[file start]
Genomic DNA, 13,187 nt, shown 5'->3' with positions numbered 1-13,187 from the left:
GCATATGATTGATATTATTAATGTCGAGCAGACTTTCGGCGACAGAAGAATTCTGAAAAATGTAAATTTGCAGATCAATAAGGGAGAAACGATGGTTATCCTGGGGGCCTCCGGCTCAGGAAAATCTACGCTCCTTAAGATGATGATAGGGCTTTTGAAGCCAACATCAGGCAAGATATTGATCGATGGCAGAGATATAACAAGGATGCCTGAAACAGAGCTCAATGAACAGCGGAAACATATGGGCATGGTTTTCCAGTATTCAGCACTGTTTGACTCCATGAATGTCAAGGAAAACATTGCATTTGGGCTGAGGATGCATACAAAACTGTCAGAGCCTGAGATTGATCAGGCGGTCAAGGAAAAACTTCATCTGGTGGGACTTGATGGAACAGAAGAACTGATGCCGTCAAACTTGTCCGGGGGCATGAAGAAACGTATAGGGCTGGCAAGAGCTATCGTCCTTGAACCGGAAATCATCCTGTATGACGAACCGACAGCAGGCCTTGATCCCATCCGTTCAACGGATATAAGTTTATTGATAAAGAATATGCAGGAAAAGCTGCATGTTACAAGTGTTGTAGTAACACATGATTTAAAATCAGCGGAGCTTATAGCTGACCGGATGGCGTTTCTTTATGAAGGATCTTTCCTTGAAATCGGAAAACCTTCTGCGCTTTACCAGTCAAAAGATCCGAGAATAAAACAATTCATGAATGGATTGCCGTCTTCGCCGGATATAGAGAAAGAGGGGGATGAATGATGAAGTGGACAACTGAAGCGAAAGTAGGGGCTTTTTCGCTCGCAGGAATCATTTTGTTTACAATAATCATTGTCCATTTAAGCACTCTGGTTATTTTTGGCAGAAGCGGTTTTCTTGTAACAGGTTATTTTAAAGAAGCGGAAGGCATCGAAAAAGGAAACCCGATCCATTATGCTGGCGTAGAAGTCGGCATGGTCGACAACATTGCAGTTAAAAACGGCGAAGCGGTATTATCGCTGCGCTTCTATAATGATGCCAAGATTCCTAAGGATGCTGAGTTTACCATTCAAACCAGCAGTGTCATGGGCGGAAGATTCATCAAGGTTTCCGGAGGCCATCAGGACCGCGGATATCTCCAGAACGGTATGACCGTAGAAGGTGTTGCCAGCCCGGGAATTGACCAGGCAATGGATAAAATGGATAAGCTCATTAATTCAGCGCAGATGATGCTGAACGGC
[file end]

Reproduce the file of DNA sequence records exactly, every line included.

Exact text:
Genomic DNA, 13,187 nt, shown 5'->3' with positions numbered 1-13,187 from the left:
GCATATGATTGATATTATTAATGTCGAGCAGACTTTCGGCGACAGAAGAATTCTGAAAAATGTAAATTTGCAGATCAATAAGGGAGAAACGATGGTTATCCTGGGGGCCTCCGGCTCAGGAAAATCTACGCTCCTTAAGATGATGATAGGGCTTTTGAAGCCAACATCAGGCAAGATATTGATCGATGGCAGAGATATAACAAGGATGCCTGAAACAGAGCTCAATGAACAGCGGAAACATATGGGCATGGTTTTCCAGTATTCAGCACTGTTTGACTCCATGAATGTCAAGGAAAACATTGCATTTGGGCTGAGGATGCATACAAAACTGTCAGAGCCTGAGATTGATCAGGCGGTCAAGGAAAAACTTCATCTGGTGGGACTTGATGGAACAGAAGAACTGATGCCGTCAAACTTGTCCGGGGGCATGAAGAAACGTATAGGGCTGGCAAGAGCTATCGTCCTTGAACCGGAAATCATCCTGTATGACGAACCGACAGCAGGCCTTGATCCCATCCGTTCAACGGATATAAGTTTATTGATAAAGAATATGCAGGAAAAGCTGCATGTTACAAGTGTTGTAGTAACACATGATTTAAAATCAGCGGAGCTTATAGCTGACCGGATGGCGTTTCTTTATGAAGGATCTTTCCTTGAAATCGGAAAACCTTCTGCGCTTTACCAGTCAAAAGATCCGAGAATAAAACAATTCATGAATGGATTGCCGTCTTCGCCGGATATAGAGAAAGAGGGGGATGAATGATGAAGTGGACAACTGAAGCGAAAGTAGGGGCTTTTTCGCTCGCAGGAATCATTTTGTTTACAATAATCATTGTCCATTTAAGCACTCTGGTTATTTTTGGCAGAAGCGGTTTTCTTGTAACAGGTTATTTTAAAGAAGCGGAAGGCATCGAAAAAGGAAACCCGATCCATTATGCTGGCGTAGAAGTCGGCATGGTCGACAACATTGCAGTTAAAAACGGCGAAGCGGTATTATCGCTGCGCTTCTATAATGATGCCAAGATTCCTAAGGATGCTGAGTTTACCATTCAAACCAGCAGTGTCATGGGCGGAAGATTCATCAAGGTTTCCGGAGGCCATCAGGACCGCGGATATCTCCAGAACGGTATGACCGTAGAAGGTGTTGCCAGCCCGGGAATTGACCAGGCAATGGATAAAATGGATAAGCTCATTAATTCAGCGCAGATGATGCTGAACGGC